## Using Decision Tree

Decision tree can be used to predict a pattern or to classify the class of a data. Suppose we have new unseen records of a person from the same location where the data sample was taken. The following data are called test data (in contrast to training data ) because we would like to examine the classes of these data.

 Person name Gender Car ownership Travel Cost (\$)/km Income Level Transportation Mode Alex Male 1 Standard High ? Buddy Male 0 Cheap Medium ? Cherry Female 1 Cheap High ?

The question is what transportation mode would Alex, Buddy and Cheery use? Using the decision tree that we have generated in the previous section, we will use deductive approach to classify whether a person will use car, train or bus as his or her mode along a major route in that city, based on the given attributes.

We can start from the root node which contains an attribute of Travel cost per km. If the travel cost per km is expensive, the person uses car. If the travel cost per km is standard price, the person uses train. If the travel cost is cheap, the decision tree needs to ask next question about the gender of the person. If the person is a male, then he uses bus. If the gender is female, the decision tree needs to ask again on how many cars she own in her household. If she has no car, she uses bus, otherwise she uses train.

The rules generated from the decision tree above are mutually exclusive and exhaustive for each class label on the leaf node of the tree:

Rule 1 : If Travel cost/km is expensive then mode = car

Rule 2 : If Travel cost/km is standard then mode = train

Rule 3 : If Travel cost/km is cheap and gender is male then mode = bus

Rule 4 : If Travel cost/km is cheap and gender is female and she owns no car then mode = bus

Rule 5 : If Travel cost/km is cheap and gender is female and she owns 1 car then mode = train

Based on the rules or decision tree above, the classification is very straightforward. Alex is willing to pay standard travel cost per km, thus regardless his other attributes, his transportation mode must be train. Buddy is only willing to pay cheap travel cost per km, and his gender is male, thus his selection of transportation mode should be bus. Cherry is also willing to pay cheap travel cost per km, and her gender is female and actually she owns a car, thus her transportation mode choice to work is train (probably she uses car only during weekend to shop). Variable Income level never be utilized to classify the transportation mode in this case.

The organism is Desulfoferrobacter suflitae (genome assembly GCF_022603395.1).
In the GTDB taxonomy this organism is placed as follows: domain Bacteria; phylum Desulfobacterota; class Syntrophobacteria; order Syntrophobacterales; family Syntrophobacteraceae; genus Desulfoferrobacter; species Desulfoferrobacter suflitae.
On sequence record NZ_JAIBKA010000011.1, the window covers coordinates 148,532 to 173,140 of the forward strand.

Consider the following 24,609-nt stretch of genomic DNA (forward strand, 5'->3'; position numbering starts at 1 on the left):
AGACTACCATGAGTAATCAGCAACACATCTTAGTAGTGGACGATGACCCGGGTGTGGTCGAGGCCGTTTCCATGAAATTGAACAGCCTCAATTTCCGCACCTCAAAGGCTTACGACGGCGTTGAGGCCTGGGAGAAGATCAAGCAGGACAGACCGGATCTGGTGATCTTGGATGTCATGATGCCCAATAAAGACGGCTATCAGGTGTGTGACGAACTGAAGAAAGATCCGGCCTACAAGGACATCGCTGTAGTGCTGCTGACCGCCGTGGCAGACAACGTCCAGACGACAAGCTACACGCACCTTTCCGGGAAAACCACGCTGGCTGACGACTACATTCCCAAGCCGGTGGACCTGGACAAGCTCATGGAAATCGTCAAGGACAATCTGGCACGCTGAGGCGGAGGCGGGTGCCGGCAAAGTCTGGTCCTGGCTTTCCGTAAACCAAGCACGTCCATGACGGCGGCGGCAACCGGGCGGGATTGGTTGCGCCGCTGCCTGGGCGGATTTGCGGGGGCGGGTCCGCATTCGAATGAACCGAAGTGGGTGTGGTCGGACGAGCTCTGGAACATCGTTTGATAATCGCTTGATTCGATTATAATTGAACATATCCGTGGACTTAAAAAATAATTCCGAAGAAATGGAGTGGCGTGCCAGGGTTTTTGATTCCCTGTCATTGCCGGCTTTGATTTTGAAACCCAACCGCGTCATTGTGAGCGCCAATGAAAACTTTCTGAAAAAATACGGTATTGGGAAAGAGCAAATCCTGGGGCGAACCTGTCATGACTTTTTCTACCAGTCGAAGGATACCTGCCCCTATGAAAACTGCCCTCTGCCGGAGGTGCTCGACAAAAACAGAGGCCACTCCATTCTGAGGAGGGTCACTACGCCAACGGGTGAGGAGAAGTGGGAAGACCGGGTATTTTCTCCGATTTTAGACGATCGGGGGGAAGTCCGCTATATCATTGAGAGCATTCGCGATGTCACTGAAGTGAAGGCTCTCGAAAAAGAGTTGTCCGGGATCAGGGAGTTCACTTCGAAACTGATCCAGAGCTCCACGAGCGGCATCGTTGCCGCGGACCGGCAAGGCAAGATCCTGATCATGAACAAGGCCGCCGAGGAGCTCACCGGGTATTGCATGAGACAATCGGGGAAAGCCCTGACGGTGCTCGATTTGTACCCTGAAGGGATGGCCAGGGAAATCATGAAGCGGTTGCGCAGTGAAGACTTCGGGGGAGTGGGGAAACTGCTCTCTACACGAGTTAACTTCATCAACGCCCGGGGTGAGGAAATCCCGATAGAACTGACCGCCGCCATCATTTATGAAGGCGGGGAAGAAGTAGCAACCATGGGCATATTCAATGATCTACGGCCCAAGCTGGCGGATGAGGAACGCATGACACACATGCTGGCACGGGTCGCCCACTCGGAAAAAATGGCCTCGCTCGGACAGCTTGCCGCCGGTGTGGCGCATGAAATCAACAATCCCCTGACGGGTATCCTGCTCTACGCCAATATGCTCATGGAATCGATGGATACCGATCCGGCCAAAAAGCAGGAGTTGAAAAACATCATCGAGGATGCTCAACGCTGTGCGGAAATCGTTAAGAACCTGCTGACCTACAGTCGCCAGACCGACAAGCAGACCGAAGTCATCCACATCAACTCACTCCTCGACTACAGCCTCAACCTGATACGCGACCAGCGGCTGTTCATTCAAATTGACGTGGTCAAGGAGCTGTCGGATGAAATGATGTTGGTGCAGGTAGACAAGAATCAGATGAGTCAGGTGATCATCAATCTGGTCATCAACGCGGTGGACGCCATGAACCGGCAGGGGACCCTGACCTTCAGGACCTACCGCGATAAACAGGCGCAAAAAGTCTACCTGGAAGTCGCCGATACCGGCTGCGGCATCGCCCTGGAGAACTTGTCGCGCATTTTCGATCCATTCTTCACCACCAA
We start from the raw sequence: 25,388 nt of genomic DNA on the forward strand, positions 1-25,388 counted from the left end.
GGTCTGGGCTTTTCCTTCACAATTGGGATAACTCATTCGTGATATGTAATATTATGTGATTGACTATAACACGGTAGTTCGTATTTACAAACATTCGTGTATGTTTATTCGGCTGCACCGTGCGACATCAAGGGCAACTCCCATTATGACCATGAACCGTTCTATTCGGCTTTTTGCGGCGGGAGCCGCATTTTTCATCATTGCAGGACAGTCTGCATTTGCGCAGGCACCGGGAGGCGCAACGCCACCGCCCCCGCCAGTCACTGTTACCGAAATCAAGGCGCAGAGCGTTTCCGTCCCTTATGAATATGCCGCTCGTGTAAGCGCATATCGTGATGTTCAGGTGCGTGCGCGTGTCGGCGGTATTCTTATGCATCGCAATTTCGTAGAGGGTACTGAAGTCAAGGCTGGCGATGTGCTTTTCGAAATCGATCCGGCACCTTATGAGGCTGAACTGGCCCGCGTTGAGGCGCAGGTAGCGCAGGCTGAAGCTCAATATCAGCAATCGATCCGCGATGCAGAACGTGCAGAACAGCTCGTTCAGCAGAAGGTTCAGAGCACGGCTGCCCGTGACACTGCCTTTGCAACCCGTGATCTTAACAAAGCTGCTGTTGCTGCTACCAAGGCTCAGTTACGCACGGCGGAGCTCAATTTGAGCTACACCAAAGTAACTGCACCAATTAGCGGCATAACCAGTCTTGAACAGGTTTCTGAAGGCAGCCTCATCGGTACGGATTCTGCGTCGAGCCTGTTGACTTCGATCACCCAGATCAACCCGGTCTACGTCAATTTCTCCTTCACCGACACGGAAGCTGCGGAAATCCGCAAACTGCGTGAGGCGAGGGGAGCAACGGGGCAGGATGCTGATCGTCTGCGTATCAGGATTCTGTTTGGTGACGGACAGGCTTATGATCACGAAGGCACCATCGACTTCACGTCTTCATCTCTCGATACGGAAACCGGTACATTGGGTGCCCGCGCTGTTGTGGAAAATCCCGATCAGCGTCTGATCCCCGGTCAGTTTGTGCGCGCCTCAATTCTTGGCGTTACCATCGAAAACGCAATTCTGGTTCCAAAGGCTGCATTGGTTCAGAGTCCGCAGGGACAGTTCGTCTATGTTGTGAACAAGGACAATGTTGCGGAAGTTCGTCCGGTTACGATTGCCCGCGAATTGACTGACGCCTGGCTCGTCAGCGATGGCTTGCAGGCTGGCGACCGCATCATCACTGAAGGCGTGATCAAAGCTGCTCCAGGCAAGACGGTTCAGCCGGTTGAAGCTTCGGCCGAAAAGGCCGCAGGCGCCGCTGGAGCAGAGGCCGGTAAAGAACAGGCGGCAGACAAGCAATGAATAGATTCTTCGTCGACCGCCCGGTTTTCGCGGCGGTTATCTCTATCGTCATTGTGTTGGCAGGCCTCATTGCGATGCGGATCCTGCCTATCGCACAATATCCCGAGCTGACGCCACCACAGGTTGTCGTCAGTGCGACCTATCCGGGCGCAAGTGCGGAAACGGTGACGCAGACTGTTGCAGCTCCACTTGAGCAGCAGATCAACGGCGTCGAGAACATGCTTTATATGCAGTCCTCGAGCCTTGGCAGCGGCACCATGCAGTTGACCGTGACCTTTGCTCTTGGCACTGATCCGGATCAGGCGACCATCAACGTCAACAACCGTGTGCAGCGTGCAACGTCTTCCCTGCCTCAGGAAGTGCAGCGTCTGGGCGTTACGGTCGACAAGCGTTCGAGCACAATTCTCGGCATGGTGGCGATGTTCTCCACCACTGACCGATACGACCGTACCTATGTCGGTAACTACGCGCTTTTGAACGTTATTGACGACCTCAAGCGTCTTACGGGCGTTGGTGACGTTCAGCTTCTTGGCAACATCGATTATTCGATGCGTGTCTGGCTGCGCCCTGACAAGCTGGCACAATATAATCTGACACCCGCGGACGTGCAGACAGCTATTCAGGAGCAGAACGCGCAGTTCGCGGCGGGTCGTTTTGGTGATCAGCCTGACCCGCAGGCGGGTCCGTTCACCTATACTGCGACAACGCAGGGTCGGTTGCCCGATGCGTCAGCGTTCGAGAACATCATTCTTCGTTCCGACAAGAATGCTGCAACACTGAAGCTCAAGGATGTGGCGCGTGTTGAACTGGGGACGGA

Person name Travel Cost (\$)/km Gender Car ownership Transportation Mode Alex Standard Male 1 Train Buddy Cheap Male 0 Bus Cherry Cheap Female 1 Train

Though decision tree is very powerful method, at this point, I shall give several notes to the readers in decision tree utilization. Firs, it must be noted, however, that with limited number of training data (only 10) that induce the decision tree, we cannot generalize the rules of the decision tree above to be applicable for other cases in your city. The decision tree above is only true for the cases on the given data, which is only for the particular major route in that city where the data was gathered.

The sequence of rules generated by the decision tree is based on priority of the attributes. For example, there is no rule for people who own more than 1 car because based on the data it is already covered by attribute travel cost/km. For those who own 2 cars the travel cost/km are always expensive, thus the mode is car.

Due to the limitation of decision algorithm (most algorithms of decision tree employ greedy strategy with no backtracking thus it is not exhaustive search), these sequences of priority in general is not optimum. We cannot say that the rules generated by decision tree are the best rules.

In the next section , you will learn more detail on how to generate a decision tree.

Preferable reference for this tutorial is

Teknomo, Kardi. (2009) Tutorial on Decision Tree. http://people.revoledu.com/kardi/tutorial/DecisionTree/